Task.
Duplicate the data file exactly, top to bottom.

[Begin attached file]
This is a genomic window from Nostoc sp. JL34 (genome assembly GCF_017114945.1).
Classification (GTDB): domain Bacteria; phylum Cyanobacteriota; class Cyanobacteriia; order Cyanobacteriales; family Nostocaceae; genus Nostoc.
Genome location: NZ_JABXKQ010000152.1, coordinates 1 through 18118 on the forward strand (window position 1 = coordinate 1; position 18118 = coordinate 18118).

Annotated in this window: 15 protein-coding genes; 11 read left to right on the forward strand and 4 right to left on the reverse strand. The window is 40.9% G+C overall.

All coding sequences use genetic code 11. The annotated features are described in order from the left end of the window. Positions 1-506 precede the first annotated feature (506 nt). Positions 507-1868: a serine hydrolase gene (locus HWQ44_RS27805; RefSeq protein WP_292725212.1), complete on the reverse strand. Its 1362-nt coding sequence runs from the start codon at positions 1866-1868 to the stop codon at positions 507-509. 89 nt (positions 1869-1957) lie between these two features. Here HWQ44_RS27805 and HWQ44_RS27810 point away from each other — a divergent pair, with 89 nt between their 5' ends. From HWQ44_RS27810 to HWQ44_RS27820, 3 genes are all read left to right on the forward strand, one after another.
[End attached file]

This is a genomic window from Nostoc sp. JL34 (genome assembly GCF_017114945.1).
Classification (GTDB): domain Bacteria; phylum Cyanobacteriota; class Cyanobacteriia; order Cyanobacteriales; family Nostocaceae; genus Nostoc.
Genome location: NZ_JABXKQ010000152.1, coordinates 1 through 18118 on the forward strand (window position 1 = coordinate 1; position 18118 = coordinate 18118).

Annotated in this window: 15 protein-coding genes; 11 read left to right on the forward strand and 4 right to left on the reverse strand. The window is 40.9% G+C overall.

All coding sequences use genetic code 11. The annotated features are described in order from the left end of the window. Positions 1-506 precede the first annotated feature (506 nt). Positions 507-1868: a serine hydrolase gene (locus HWQ44_RS27805; RefSeq protein WP_292725212.1), complete on the reverse strand. Its 1362-nt coding sequence runs from the start codon at positions 1866-1868 to the stop codon at positions 507-509. 89 nt (positions 1869-1957) lie between these two features. Here HWQ44_RS27805 and HWQ44_RS27810 point away from each other — a divergent pair, with 89 nt between their 5' ends. From HWQ44_RS27810 to HWQ44_RS27820, 3 genes are all read left to right on the forward strand, one after another.